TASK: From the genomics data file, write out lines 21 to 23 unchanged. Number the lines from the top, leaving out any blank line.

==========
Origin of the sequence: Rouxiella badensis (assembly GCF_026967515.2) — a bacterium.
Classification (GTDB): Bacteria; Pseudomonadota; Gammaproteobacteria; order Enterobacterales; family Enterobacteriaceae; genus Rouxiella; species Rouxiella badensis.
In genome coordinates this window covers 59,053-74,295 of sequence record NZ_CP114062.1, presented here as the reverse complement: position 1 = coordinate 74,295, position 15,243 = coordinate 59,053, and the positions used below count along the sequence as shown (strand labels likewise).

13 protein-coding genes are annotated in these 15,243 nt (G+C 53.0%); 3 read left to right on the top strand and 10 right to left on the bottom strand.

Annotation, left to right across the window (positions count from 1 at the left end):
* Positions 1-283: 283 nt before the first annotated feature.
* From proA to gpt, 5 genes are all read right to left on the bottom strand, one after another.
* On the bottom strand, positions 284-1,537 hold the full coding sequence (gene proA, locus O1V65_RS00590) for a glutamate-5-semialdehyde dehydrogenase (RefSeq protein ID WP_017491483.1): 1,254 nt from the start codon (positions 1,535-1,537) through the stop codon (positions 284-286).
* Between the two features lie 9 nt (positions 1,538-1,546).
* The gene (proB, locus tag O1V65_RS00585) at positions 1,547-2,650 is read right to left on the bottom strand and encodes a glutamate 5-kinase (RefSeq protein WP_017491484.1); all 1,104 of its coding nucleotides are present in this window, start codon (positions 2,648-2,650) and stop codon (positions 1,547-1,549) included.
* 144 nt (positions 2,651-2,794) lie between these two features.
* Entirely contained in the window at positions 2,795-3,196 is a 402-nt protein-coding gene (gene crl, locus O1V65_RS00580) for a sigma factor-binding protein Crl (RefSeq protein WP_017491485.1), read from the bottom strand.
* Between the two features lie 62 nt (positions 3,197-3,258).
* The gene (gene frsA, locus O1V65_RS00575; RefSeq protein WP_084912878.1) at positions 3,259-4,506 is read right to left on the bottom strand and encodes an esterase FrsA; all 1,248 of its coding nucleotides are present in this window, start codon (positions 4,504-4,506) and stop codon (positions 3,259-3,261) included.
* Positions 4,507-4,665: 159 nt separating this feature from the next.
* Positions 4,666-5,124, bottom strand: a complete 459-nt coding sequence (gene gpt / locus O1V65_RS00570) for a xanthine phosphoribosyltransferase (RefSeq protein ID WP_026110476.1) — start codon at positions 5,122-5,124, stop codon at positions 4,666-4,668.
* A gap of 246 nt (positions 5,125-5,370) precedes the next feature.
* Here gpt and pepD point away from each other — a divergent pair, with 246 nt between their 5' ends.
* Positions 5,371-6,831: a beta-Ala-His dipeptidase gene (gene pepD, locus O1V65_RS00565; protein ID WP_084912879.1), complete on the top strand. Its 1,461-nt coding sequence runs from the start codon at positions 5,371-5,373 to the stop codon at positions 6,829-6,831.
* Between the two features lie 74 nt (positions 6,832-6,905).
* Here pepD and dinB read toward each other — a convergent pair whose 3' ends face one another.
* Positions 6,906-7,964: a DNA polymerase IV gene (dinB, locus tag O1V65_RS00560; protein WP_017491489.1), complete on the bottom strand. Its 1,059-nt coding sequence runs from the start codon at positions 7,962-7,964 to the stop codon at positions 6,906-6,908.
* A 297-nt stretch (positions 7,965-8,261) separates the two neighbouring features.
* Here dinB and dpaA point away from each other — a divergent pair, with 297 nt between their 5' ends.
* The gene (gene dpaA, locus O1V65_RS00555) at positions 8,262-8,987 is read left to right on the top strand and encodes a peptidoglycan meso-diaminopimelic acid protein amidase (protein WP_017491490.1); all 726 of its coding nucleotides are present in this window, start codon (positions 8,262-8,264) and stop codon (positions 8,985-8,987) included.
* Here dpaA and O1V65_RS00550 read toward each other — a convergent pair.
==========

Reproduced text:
* Here pepD and dinB read toward each other — a convergent pair whose 3' ends face one another.
* Positions 6,906-7,964: a DNA polymerase IV gene (dinB, locus tag O1V65_RS00560; protein WP_017491489.1), complete on the bottom strand. Its 1,059-nt coding sequence runs from the start codon at positions 7,962-7,964 to the stop codon at positions 6,906-6,908.
* A 297-nt stretch (positions 7,965-8,261) separates the two neighbouring features.